SANTO NIÑO DE CEBU HISTORY: 4 AMAZING FACTS WORTHWHILE TO KNOW.
1. The image of Santo Niño de Cebu was one of the gifts of Ferdinand Magellan to the ruler of Cebu and his chief consort for their Baptism and helped in the evangelization of the Philippines.
The Santo Niño de Cebú image was originally produced by Flemish artisans, according to a hagiography, based on a vision of Teresa of Avila a mystic of the 16th century.
On September 20, 1519, a fleet of five galleons commanded by Portuguese Navigator Ferdinand Magellan at the service of the king and queen of Spain set sailed from San Lucar de Barrameda to search for the Spice Islands. They did not find the spice island, instead they landed in Limasawa, a small island south of Leyte in the central part of the Philippines. Magellan took possession of the islands and named it after King Philip of Spain.
- In early 1521, the Portuguese explorer Ferdinand Magellan, in the service of Charles V of Spain, was on his voyage to find a westward route to spice islands.
- In April 7, 1521, he landed in Limasawa, Southern Leyte, and met local ruler named Raja Kulambu, who introduced him to the ruler of Cebu Island named Rajah Humabon and his chief consort, Hara Humamay.
- On April 14, 1521, Magellan presented them with three gifts: a cross, an image of the Blessed Virgin Mary and Santo Niño as a part of their baptism, and a strategic alliance for territorial conquest.
- As the host ruler adopted the Catholic faith, he took the Christian name of Carlos (after Charles V), while Humamay was christened Juana (after Joanna of Castile, Charles’ mother). As earlier authenticated entry in the Journal of Pigafetta, clerk in the Magellan expedition, explained the origin of Santo Nino: “On the day Queen Juana was baptized by Father Pedro Valderama, chaplain of that expedition, Pigaffeta himself presented her with the Image.”
- According to Pigafetta – Magellan’s companion and memoir writer, along with the ruler, about 500 males there, along with the Queen and 40 women were also converted by Father Valderrama. At the ceremony, for example, the Raja Kulambu of Limawasa also converted and was renamed as Don Juan, while his Muslim captain was renamed Don Cristobal.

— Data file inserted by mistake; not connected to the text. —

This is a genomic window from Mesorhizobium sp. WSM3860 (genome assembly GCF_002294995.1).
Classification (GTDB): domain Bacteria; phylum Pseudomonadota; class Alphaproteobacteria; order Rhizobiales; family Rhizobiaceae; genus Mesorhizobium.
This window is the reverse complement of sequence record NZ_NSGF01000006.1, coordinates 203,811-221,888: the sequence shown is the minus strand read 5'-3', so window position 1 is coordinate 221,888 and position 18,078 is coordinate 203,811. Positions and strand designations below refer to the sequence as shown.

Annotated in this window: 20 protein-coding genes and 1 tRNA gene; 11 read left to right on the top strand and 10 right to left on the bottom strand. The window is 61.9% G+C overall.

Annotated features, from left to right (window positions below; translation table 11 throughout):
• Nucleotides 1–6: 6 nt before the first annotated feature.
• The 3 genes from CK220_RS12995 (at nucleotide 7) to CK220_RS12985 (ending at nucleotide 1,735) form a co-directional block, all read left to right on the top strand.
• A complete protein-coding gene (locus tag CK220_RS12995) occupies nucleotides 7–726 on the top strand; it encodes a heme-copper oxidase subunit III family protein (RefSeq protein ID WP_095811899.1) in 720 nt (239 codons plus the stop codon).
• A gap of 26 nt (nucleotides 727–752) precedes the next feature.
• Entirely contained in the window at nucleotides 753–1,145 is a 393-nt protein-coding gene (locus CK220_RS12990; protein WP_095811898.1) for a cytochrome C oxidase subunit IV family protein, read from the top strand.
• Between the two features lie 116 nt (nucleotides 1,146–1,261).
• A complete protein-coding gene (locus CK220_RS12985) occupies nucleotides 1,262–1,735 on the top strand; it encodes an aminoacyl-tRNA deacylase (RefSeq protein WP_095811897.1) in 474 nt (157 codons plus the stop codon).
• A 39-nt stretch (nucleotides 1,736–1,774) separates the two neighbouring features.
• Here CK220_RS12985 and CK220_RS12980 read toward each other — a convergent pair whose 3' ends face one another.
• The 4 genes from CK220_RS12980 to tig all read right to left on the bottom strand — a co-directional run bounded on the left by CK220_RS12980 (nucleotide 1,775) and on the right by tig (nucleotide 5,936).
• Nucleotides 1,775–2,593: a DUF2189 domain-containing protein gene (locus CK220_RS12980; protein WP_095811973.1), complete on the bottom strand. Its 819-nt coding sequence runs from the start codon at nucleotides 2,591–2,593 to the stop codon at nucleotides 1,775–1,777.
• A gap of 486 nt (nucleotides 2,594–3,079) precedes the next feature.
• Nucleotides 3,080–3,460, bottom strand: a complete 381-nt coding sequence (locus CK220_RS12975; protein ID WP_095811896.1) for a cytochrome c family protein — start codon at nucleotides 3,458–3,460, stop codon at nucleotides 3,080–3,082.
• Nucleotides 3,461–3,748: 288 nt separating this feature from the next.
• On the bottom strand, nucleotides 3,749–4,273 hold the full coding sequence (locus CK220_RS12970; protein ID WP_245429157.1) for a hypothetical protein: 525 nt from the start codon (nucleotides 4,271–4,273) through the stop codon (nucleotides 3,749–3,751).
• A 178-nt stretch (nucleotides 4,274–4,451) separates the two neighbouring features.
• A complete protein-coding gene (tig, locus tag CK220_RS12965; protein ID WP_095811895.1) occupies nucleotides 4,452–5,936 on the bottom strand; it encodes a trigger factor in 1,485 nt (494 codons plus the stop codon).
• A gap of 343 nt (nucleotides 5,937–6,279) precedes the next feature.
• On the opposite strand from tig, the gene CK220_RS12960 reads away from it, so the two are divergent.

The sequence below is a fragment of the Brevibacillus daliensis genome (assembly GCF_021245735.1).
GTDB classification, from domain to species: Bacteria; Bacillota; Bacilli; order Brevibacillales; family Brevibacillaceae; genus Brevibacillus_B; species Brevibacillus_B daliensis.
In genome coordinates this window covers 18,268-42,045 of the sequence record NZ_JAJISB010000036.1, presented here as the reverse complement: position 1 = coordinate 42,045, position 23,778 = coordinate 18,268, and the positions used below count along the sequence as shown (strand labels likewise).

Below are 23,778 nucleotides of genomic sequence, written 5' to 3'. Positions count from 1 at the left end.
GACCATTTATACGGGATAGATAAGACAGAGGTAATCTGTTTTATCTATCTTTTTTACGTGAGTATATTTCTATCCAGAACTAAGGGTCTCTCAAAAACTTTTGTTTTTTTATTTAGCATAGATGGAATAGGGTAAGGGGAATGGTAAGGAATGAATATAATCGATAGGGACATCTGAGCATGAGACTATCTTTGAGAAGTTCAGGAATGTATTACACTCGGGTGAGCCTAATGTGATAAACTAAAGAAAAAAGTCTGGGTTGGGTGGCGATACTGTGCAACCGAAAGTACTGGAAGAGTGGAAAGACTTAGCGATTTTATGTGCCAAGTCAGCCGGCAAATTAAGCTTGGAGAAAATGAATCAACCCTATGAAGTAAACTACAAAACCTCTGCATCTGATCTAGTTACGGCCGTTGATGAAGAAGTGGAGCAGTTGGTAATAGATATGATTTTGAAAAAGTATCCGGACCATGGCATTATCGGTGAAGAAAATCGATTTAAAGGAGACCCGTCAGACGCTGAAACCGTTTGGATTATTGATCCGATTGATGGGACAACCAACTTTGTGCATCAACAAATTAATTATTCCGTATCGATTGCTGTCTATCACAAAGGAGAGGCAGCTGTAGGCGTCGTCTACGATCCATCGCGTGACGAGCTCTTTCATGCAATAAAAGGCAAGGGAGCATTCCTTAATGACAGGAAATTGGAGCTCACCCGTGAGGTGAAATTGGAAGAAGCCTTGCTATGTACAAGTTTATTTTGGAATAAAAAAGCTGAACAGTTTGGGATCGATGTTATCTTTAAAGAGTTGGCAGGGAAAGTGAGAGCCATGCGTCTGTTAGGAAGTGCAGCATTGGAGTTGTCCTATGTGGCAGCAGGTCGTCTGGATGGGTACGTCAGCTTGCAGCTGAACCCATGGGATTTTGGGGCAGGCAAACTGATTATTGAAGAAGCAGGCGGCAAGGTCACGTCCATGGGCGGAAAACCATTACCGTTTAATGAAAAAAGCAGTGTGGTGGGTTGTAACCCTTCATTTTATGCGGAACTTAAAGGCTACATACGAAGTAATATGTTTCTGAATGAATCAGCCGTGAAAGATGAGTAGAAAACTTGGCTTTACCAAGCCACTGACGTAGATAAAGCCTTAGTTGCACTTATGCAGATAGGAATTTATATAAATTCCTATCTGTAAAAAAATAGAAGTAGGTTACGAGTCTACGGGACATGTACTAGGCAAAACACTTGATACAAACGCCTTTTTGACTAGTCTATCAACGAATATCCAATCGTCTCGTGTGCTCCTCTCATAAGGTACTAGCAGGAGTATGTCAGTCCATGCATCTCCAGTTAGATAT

- A few days after the baptism, Magellan undertook a war expedition on the behalf of the newly named Carlos, attacked Mactan Island, burning down hamlets who resisted. The residents led by Lapu Lapu defended Magellan’s attack with force, and Magellan died on 27 April 1521 in the Battle of Mactan, about three weeks after he had arrived in Philippines.
- After Magellan’s death, his Spanish colleagues left and this same expedition has also set the record as the first to circumnavigate the earth.
2. The image of Santo Niño of Cebu survived the destruction of the town during the 1565 Cebu bombardment carried out by the 2nd Spanish expedition.
The next Spanish expedition arrived on April 27, 1565, again to gain a foothold for a colony to trade spices, and this was led by Miguel López de Legazpi. He attempted a peaceful colonization, but these efforts were rejected.
- Because of Cebuanos’ suspicion that the Spaniards returned to avenge Magellan’s death, another battle broke out. Heavy artilleries and huge cannons forced the natives to flee to the mountain leaving behind their villages with 1500 homes burnt to the ground and possibly 500 mortalities.
- Amidst the ruins of the destruction, the Spanish mariner Juan Camus found the image of the Santo Niño in a pine box. According to the local legend, the survival of the statue was seen as a sign of miracle by the colonizers, and ever since it has been believed to have miraculous powers.
3. The image of Santo Niño of Cebu remained miraculously unscathed during the WWII bombing of the Church where it was venerated.
- During World War II, the whole city of Cebu was heavily bombarded. Major buildings including the Santo Niño Church were reduced to rubble but the image was found unscathed. It was one of the numerous miracles and powers attributed to the Holy Image.
4. The image of Santo Niño of Cebu is the oldest surviving Catholic relic in the Philippines.
The image of the Santo Niño is the oldest surviving Catholic relic in the Philippines, along with the Magellan cross.
- A church to house Santo Niño was built on the spot where the image was found by Juan Camus.
- The church was originally made out of bamboo and mangrove palm and claims to be the oldest parish in the Philippines. It was reconstructed later, and Pope Paul VI elevated it to the status of Minor Basilica on its 400th anniversary (Spanish: Basílica Menor del Santo Niño).
SOURCES: Wikipedia, santoniñodecebu.org, gimiliani.org
The Feast of Santo Niño of Cebu is celebrated every 3rd Sunday of January and is attended by millions of devotees throughout the days of the fiesta. Watch the AV below on the Feast of Santo Niño of Cebu